And i'm saying this as a tenant, i don't own property in Hong Kong. But property owners have outgoing costs too.

    That being said if i was in his position i would probably offer a rental reduction (depending on if the tenants are paying market rate - my landlady hasn't reduced mine but then im paying the same as i was 6 years ago when i moved in so i havent asked for it either)

  8. #8

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    Quote Originally Posted by Trebor
    I dont see this as unreasonable. You signed a contract. If you want to leave you can leave. Perhaps you should have chosen a cheaper apartment to start with if you were only just living within your means.

    And i'm saying this as a tenant, i don't own property in Hong Kong. But property owners have outgoing costs too.

    That being said if i was in his position i would probably offer a rental reduction (depending on if the tenants are paying market rate - my landlady hasn't reduced mine but then im paying the same as i was 6 years ago when i moved in so i havent asked for it either)
    I am a landlady too. We have properties in the UK. However whenever my tenants have found themselves in a difficult position I have always gone out of my way to help them, especially if they are good tenants who have always paid on time and never been any problem (which we are). Occasionally this has meant I am out of pocket, but as long as I can suck it up and I know it will be short term then it's worth it to me to hopefully keep my tenants/help a fellow human being.

    The rent on the UK house that is no longer incoming is very large, we are not "living close to our means." I don't know about you, but I can't imagine that many people would have enough disposable income to allow them to pay their rent here plus a mortgage on a 4 bedroom house in London. We can manage for a couple of months (which is why we said to the landlord here we can pay full rent for a couple of months) we just want him to release us and return the deposit after that so we can find somewhere cheaper. The alternative was to give us a reduction in the rent till we get new tenants in the UK house.

    Of course I know that our UK tenant problems are not his problem but like I said, sometimes you need to look further than the end of your nose....if he had given us a reduction (even a token gesture), we probably would have extended our tenancy (for the original price) when it expires in Jan as I am sure we will have tenants in the UK by then. But now I doubt we will.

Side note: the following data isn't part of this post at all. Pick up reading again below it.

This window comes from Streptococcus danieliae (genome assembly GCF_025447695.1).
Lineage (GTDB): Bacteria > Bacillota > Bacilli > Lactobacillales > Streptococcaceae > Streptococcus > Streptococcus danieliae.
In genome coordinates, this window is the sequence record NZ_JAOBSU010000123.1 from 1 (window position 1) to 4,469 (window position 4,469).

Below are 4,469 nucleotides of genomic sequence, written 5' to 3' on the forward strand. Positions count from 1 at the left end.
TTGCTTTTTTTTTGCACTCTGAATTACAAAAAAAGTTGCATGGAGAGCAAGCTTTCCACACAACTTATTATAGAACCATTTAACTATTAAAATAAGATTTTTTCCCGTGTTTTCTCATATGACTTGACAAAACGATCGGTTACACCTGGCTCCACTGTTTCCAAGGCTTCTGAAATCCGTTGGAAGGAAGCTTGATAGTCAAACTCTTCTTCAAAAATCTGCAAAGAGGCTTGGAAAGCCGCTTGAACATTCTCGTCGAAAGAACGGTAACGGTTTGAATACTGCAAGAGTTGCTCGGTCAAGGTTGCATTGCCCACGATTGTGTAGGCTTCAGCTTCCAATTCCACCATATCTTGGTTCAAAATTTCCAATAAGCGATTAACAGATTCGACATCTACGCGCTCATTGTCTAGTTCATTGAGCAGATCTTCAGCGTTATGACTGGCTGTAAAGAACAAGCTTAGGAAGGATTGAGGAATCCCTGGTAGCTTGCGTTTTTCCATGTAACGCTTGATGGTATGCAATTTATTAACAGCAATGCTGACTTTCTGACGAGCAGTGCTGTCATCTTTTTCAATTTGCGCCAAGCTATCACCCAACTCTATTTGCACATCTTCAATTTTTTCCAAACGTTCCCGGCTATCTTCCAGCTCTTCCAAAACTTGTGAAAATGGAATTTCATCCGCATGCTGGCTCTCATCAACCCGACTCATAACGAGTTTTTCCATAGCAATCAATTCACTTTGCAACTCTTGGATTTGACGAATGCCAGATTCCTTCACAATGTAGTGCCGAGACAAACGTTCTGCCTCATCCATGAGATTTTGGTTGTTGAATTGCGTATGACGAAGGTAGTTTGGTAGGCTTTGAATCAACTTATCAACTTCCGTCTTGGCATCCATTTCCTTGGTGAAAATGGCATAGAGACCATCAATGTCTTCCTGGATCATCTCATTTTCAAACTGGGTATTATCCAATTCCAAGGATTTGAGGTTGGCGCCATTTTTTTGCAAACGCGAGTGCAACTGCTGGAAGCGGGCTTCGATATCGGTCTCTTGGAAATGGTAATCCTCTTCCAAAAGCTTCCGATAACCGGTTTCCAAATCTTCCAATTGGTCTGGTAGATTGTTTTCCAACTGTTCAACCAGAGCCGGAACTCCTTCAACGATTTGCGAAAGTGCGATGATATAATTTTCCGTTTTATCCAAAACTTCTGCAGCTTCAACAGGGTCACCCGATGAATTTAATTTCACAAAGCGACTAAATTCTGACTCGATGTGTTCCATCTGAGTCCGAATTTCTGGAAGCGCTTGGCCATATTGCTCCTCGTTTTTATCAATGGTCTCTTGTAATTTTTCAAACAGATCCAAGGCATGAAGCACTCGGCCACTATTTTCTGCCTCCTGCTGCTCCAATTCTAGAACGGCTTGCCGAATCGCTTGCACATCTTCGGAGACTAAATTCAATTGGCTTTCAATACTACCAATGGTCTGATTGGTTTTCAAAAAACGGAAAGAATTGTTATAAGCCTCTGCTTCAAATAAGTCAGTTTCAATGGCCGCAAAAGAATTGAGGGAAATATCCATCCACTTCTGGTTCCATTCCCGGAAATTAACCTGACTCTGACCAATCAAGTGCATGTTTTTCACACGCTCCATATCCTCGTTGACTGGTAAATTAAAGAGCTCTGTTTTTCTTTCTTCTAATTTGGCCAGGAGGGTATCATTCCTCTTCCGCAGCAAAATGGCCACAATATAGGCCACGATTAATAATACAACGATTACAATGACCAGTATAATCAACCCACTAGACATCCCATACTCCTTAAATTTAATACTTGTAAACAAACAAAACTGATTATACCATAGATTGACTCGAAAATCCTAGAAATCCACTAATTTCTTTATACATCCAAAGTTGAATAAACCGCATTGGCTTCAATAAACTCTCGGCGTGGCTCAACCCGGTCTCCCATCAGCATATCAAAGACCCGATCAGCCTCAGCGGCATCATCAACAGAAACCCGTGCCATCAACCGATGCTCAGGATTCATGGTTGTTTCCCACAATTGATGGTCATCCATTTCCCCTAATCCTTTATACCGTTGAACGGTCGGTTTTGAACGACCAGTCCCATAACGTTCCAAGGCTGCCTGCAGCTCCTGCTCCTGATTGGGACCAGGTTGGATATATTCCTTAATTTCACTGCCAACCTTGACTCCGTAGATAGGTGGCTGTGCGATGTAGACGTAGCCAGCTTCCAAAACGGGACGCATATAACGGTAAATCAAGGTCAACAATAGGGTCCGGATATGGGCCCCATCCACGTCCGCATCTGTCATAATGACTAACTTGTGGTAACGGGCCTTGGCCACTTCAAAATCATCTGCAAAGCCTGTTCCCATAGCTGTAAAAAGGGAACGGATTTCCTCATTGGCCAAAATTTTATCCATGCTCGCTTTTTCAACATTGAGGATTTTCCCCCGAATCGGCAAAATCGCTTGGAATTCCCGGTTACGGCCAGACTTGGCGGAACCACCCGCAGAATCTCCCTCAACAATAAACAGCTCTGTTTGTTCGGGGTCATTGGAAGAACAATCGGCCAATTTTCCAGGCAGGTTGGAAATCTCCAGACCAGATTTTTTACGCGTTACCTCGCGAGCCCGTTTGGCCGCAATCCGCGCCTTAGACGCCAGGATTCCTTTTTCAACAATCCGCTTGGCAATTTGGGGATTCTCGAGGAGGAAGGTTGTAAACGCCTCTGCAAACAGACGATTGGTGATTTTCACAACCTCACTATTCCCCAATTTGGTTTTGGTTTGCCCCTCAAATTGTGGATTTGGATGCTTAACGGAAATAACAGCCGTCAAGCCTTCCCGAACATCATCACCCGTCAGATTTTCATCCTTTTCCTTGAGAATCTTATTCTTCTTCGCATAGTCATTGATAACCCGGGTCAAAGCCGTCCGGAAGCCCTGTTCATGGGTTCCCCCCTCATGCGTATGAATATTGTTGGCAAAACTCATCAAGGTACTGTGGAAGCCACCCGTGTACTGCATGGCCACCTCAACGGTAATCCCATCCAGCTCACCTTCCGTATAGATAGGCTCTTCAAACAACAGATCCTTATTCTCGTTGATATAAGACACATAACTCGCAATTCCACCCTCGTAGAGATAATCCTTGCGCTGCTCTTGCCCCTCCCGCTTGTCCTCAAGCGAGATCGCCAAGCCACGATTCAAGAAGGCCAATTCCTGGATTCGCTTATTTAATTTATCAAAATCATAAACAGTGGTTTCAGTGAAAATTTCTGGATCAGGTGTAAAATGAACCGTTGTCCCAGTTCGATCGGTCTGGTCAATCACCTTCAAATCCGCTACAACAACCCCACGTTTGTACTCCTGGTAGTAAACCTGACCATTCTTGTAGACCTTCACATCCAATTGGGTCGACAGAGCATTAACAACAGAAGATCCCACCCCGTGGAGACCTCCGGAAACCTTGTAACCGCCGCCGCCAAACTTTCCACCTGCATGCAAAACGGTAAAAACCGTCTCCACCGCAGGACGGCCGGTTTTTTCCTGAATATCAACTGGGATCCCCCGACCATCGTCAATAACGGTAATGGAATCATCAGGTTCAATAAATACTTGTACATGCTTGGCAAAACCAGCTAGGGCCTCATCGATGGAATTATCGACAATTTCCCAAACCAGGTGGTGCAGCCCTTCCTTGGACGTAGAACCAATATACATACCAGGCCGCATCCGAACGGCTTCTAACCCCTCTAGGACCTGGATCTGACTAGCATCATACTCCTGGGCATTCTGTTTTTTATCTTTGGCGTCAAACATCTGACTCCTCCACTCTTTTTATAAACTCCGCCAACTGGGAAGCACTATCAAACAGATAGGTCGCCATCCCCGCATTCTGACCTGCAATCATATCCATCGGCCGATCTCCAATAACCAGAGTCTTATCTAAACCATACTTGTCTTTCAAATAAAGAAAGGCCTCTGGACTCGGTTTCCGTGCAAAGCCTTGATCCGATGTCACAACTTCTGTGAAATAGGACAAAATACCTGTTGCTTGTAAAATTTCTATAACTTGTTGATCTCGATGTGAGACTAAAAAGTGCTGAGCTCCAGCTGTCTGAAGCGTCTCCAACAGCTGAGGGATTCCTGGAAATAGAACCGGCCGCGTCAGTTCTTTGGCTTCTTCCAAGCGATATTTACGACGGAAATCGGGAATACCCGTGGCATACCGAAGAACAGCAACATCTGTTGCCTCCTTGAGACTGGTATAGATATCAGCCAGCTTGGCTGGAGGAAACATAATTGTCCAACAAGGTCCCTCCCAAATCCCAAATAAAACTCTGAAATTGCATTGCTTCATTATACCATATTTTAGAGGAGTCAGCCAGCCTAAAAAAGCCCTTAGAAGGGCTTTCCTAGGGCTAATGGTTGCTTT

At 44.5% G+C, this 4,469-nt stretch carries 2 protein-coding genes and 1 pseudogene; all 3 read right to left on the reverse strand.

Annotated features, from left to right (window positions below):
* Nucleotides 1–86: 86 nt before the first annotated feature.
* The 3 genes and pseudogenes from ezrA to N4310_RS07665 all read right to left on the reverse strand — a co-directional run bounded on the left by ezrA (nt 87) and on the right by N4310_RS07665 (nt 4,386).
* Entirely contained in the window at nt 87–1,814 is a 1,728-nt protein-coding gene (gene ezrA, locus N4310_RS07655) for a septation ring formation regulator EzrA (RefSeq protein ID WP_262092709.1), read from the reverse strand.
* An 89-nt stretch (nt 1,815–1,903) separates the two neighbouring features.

Trebor and TheBrit like this.

  9. #9

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    Thats why i said i'd offer the reduction if i was in his shoes.

    There are two issues here, rental reduction or you leaving with your deposit back 100%.

    But i don't see why he should forfeit the deposit if you were to break the contract, he may then be left with an empty flat for the rest of the year, even if you do forfeit the deposit on your end there is still a chance the landlord will be out of pocket if he cant find anyone before the expiry of your lease.

    So yes if i believed that a rental reduction would lock in my tenants and possibly extend them then I would do it.


  10. #10

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    Nov 2018
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    Thanks for explanation, I do understand how tenancies work. Also, given he is insistently confident that he can get the same amount he is getting now (so is actually advertising for more, not less than what we are currently paying) I also doubt he is worried about it sitting empty till the end of the year as you suggest.

    Anyway, I guess it is his decision at the end of the day - If he doesn't find a new tenant in two months time and we still have no paying tenants in the UK house (there is a new UK COVID law that you cannot evict for no payment of rent for 3 months) the landlord here will have to take a reduced amount and take the rest out of the deposit when we leave whether he likes it or not.